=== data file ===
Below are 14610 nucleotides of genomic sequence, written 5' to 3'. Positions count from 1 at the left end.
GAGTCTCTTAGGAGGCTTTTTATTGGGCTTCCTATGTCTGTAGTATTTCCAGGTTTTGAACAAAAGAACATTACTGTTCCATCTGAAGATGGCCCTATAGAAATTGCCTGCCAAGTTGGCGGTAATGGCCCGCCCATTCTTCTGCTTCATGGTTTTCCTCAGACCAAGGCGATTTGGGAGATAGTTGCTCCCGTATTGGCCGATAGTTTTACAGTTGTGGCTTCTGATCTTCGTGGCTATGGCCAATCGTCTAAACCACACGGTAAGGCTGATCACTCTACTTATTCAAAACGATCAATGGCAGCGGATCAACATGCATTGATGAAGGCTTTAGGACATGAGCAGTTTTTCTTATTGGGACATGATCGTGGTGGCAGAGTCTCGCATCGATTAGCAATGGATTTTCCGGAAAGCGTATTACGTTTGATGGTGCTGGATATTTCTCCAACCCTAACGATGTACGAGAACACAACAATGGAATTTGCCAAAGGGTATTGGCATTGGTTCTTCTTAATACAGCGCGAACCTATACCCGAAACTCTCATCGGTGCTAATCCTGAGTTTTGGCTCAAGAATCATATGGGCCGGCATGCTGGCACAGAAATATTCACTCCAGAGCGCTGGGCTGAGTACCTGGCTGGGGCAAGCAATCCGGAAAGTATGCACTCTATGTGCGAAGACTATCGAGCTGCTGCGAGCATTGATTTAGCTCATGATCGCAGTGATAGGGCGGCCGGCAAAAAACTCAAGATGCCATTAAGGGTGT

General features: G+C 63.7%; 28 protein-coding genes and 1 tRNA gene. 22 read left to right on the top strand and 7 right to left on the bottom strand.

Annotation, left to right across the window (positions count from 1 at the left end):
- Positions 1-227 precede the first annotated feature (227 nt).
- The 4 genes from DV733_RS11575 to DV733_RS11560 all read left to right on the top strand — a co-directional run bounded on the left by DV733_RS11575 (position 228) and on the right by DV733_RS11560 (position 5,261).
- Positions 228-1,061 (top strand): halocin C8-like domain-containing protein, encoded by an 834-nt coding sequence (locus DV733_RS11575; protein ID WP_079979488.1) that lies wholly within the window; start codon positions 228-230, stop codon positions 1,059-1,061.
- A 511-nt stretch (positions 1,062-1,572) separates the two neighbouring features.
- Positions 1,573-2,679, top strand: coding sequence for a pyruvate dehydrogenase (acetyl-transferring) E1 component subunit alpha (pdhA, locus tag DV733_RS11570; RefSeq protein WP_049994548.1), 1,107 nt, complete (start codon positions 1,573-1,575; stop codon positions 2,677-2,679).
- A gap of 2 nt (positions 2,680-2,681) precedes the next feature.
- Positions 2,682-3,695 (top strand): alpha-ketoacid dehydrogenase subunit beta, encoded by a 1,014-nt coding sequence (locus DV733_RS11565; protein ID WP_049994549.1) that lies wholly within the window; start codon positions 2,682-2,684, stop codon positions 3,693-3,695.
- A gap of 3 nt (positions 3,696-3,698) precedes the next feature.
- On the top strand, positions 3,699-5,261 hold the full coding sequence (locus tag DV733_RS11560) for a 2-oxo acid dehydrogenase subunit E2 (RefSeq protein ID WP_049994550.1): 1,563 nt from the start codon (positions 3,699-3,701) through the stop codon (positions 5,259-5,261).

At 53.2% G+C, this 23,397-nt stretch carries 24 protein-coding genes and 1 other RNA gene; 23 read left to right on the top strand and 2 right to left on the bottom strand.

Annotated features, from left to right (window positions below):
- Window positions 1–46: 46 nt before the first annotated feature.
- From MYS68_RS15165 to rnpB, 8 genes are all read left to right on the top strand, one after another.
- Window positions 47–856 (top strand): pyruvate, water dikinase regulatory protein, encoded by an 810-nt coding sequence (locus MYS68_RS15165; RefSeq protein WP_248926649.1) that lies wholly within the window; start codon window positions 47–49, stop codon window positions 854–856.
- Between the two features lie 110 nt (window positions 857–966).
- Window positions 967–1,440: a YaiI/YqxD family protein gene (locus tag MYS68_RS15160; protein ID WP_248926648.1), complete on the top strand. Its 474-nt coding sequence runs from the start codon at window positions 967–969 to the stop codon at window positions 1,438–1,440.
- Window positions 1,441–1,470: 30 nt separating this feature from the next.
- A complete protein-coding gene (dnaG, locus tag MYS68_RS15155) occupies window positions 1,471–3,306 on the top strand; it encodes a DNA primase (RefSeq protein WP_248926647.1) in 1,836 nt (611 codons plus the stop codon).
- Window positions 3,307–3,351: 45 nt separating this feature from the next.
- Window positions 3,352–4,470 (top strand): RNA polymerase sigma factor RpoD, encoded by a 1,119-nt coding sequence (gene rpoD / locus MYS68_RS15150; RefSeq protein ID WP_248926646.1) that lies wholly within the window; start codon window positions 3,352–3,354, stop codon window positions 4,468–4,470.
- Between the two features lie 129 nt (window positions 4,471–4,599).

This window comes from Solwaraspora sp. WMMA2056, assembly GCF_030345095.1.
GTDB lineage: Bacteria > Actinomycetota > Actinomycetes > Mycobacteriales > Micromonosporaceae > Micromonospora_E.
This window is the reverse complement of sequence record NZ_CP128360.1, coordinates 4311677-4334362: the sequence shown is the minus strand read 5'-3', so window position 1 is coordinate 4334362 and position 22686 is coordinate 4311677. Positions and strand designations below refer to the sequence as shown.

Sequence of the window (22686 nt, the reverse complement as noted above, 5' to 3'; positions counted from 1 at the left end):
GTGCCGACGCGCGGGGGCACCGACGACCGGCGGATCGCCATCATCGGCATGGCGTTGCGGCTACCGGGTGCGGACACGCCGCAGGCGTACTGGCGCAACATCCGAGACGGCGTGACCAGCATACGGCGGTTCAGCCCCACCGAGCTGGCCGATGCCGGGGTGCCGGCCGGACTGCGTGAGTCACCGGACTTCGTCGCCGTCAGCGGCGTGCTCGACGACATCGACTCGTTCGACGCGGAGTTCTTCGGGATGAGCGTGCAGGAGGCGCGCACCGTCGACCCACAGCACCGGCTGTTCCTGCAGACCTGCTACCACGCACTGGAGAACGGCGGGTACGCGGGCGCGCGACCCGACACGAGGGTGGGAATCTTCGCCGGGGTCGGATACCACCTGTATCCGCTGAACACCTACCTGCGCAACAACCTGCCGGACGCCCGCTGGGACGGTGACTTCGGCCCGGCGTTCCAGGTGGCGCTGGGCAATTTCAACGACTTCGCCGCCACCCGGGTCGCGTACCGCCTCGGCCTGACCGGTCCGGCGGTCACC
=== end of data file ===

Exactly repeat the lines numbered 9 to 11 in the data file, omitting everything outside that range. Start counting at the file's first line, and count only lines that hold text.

- Positions 1,573-2,679, top strand: coding sequence for a pyruvate dehydrogenase (acetyl-transferring) E1 component subunit alpha (pdhA, locus tag DV733_RS11570; RefSeq protein WP_049994548.1), 1,107 nt, complete (start codon positions 1,573-1,575; stop codon positions 2,677-2,679).
- A gap of 2 nt (positions 2,680-2,681) precedes the next feature.
- Positions 2,682-3,695 (top strand): alpha-ketoacid dehydrogenase subunit beta, encoded by a 1,014-nt coding sequence (locus DV733_RS11565; protein ID WP_049994549.1) that lies wholly within the window; start codon positions 2,682-2,684, stop codon positions 3,693-3,695.